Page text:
Carolyn Ohl-Johnson found home — and a way of life — near Big Bend.
Carolyn Ohl dug and dammed a small piece of the Southwest Texas desert to make an oasis for birds, especially hummingbirds. She lives near Big Bend National Park, and that’s where BirdNote contributor Alex Chadwick found her.
CO-J: There’s a Bell's Vireo on a nest there. She’s got four little babies hatched yesterday. She’s probably a little nervous with us around here.
AC: Carolyn is old; she insists on saying this when we meet, though she is the old I hope for - light, lithe, energetic, always moving. She is a former Iowa farm kid who hated winters on the open plains.
CO-J: I always say I wasn’t born in Texas but I got here as quick as I could.
AC: Which is how she came to Terlingua, Texas, and learned there was one square mile of land for sale.
CO-J: Okay, when I bought this property in 1977, it had a couple of wells. And we got a little bit of water, but not much.
AC: There was no house. She bought the land with nothing on it. Especially, no spring for water. She wanted an earth-shelter house, a sort of “burrow into the land” design fad. So, she built one.
Carolyn’s husband was at the Terlingua property one day in the rainy season, almost 20 years ago. And during an evening storm, the two of them watched the nearby arroyos fill.
CO-J: Just…like a wall of water would come rushing down in the rain, like a flash flood. And, a couple of hours later, it was bone-dry.
AC: And they began to talk…What if we could save that water, hold it somehow?
CO-J: When I told him we could just put in a diversion dam and dig a tank, and divert some water into that, he was out there greasing his equipment before the day was over.
AC: They dug a great space for a pond, and braced, and coated the surface, and braced some more.* At last, they had a dam and a channel that led to the pond.
CO-J: But it’s an engineering marvel to just watch a wall of water come down here, and all of a sudden, everything’s full, and all the water is flowing where it is supposed to go.
AC: In her, I see pioneer qualities of determination, calm resolve. She built the oasis, and she keeps it going. And realizing she would need support, she remade herself as a digital pioneer, started a blog, learned to take good photos and post them online. We have a link at BirdNote.org.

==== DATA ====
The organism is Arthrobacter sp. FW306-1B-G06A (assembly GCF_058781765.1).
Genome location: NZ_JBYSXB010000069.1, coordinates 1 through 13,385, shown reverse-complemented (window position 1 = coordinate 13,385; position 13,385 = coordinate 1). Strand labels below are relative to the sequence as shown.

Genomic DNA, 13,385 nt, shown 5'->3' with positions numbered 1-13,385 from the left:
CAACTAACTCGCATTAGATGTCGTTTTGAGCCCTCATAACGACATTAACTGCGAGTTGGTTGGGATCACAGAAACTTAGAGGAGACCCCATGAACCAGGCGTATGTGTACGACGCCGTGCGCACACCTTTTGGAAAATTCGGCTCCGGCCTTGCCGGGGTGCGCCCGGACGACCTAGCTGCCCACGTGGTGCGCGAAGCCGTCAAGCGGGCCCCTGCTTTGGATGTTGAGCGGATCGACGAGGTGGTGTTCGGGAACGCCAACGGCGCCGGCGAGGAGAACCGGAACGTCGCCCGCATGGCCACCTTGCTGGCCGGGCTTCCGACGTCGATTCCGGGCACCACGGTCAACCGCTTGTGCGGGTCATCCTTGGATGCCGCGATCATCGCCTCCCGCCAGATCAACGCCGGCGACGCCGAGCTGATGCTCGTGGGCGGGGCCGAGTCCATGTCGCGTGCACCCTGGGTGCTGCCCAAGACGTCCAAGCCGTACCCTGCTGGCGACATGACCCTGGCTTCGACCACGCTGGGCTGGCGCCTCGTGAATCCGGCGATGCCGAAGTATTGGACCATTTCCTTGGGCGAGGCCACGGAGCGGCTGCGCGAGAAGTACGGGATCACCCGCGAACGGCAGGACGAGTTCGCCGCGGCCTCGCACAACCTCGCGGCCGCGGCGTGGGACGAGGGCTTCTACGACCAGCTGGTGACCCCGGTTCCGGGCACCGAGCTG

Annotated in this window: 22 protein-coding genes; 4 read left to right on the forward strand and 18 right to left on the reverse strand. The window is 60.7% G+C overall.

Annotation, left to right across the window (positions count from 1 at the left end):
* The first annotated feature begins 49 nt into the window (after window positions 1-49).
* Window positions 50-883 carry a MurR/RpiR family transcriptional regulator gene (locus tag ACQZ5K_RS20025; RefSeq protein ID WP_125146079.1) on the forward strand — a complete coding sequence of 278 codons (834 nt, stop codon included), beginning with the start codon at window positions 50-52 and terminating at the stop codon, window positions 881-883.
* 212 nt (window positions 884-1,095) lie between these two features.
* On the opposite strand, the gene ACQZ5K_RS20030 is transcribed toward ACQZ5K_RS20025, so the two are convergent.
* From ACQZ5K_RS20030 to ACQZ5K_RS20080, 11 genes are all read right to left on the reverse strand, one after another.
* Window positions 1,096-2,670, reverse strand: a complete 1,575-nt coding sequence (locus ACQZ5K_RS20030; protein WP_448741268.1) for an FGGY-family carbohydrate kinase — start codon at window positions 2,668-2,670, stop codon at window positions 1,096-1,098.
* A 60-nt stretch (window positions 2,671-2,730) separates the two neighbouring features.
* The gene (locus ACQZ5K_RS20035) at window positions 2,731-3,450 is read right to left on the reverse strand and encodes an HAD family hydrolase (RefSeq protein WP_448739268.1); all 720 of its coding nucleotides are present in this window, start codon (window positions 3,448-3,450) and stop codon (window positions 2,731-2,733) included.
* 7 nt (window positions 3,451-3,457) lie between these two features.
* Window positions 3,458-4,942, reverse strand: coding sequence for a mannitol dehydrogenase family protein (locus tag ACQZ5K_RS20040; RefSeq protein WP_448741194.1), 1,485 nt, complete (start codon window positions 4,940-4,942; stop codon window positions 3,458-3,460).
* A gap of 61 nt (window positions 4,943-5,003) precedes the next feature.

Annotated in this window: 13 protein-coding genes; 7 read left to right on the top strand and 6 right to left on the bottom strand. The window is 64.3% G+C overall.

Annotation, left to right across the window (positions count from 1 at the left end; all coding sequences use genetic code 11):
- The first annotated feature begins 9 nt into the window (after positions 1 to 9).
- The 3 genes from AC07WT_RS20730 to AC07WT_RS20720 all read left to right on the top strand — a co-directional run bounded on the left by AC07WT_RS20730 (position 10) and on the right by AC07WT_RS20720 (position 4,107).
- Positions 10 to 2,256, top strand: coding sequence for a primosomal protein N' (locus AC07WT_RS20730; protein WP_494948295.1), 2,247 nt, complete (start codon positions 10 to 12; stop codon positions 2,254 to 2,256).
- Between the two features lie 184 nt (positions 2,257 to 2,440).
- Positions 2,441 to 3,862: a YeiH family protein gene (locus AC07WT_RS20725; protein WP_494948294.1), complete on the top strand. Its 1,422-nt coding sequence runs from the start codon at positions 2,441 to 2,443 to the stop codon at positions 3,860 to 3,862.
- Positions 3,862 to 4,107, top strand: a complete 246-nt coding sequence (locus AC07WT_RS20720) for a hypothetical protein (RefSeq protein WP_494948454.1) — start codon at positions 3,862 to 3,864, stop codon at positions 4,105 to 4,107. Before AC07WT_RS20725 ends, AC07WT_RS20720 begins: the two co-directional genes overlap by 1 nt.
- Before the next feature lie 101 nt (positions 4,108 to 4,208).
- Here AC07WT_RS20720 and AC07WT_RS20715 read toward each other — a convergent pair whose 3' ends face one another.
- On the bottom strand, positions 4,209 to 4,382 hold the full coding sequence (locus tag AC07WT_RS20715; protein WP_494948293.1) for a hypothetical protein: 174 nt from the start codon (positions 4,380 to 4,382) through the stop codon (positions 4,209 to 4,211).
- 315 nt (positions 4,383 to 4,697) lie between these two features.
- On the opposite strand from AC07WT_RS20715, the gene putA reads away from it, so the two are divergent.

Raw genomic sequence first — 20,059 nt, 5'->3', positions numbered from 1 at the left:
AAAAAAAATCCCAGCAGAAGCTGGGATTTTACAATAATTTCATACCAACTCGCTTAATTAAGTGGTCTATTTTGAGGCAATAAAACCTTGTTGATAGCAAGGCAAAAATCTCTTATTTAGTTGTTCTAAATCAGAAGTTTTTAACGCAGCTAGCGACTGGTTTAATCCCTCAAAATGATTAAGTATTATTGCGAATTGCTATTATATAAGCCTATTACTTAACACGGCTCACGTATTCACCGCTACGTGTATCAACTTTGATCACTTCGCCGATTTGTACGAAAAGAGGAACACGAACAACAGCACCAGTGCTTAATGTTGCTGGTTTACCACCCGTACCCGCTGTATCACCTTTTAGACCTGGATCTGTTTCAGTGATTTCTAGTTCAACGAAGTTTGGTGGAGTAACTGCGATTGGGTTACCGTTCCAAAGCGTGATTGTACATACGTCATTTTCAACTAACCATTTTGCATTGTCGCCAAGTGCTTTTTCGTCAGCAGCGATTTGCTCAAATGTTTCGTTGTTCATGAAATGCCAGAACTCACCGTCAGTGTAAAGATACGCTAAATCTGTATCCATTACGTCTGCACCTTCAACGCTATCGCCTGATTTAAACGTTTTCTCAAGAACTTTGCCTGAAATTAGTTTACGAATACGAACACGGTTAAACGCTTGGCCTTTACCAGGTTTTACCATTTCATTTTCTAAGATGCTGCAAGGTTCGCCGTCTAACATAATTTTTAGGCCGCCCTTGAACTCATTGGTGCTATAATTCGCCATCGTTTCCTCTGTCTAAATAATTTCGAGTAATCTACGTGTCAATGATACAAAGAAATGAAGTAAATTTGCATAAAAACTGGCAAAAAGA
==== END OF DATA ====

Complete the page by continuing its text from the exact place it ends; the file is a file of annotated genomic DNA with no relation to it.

I remind her of a blog entry from a couple of months earlier. Writing about the oasis, she confessed that the water has come to mean more to her than anything. “It’s bigger than my grandkids,” she said.
CO-J: I’m afraid so. That’s right. I haven’t seen my great grandkids since they were babies, and they’re like…10 or 12 right now…No, maybe…I don’t know how old they are, but anyway, yeah, it comes first to me. Because, without it, I would have to give up on my habitat. If I gave up on my habitat, what would I do? How long would I be happy, sitting in the city, rocking my grandkids, y’know? Not at all. About a day.
AC: She’s comfortable here, in this place she’s made out of rock and dust. She likes to lay down on the ground by her pond and nap in the quiet. She says she doesn’t imagine anyone will carry on with the oasis after her…though she expects that the dams and the ponds will last a long time with no care, a thousand years, maybe, she guesses. That’s how she built them.
Carolyn Ohl created and maintains the Christmas Mountains Oasis, a birding site – especially for hummingbirds - near Big Bend National Park in Texas.
AC: For BirdNote, this is Alex Chadwick.
This series was produced with generous funding from Deedie and Rusty Rose.
(All images © Carolyn Ohl)
All photos © Carolyn Ohl-Johnson
* Carolyn clarifies: It really wasn't a great space for a tank (that's what we call them in Texas, rather than "ponds"), but it was all we had. Sherwood could only go as deep as bedrock, and on the last tank, there were rocks so big he couldn't get them into his dump truck to haul off. (We used the rest of the rocks and dirt from the holes to fill in dips in the road.) After we'd dug out as much as we could, we packed and smoothed the earth and concreted the floor and walls of the tanks. The first pond -- that was way too small -- leaks because roots have gotten through, but we don't use that one for irrigating. It's now just for wildlife. The second-biggest tank, we originally lined with permalon, but we eventually had to cement it. The third tank, I stuccoed by hand and it leaks. I coated it last winter and have reduced the leakage, but I'll have to keep on it yearly.
It's a fact!
Big Bend National Park receives an annual average of 10.9 inches of rain over 36 days. How does that compare to:
The Driest Major U.S. Cities:
Las Vegas, Nevada (4.2 inches / 27 days)
Phoenix, Arizona (8.2 inches / 30 days)
Riverside, California (10.3 inches / 30 days)
San Diego, California (10.3 inches / 42 days)
Los Angeles, California (12.8 inches / 36 days)
Denver, Colorado (15.6 inches / 87 days)
San Jose, California (15.8 inches / 62 days)
Salt Lake City, Utah (16.1 inches / 96 days)
Sacramento, California (18.5 inches / 60 days)
San Francisco, California (20.7 inches / 68 days)
The Wettest Major U.S. Cities:
New Orleans, Louisiana (62.7 inches / 115 days)
Miami, Florida (61.9 inches / 135 days)
Birmingham, Alabama (53.7 inches / 117 days)
Memphis, Tennessee (53.7 inches / 108 days)
Jacksonville, Florida (52.4 inches / 114 days)
Orlando, Florida (50.7 inches / 117 days)
New York, New York (49.9 inches / 122 days)
Houston, Texas (49.8 inches / 104 days)
Atlanta, Georgia (49.7 inches / 113 days)
Nashville, Tennessee (47.3 inches / 119 days)
Source: Annual Average (1981-2010) from Current Results Weather and Science Facts based on data from NOAA National Climatic Data Center
What's Carolyn up to now? Check out her blog!
More Big Bend adventures: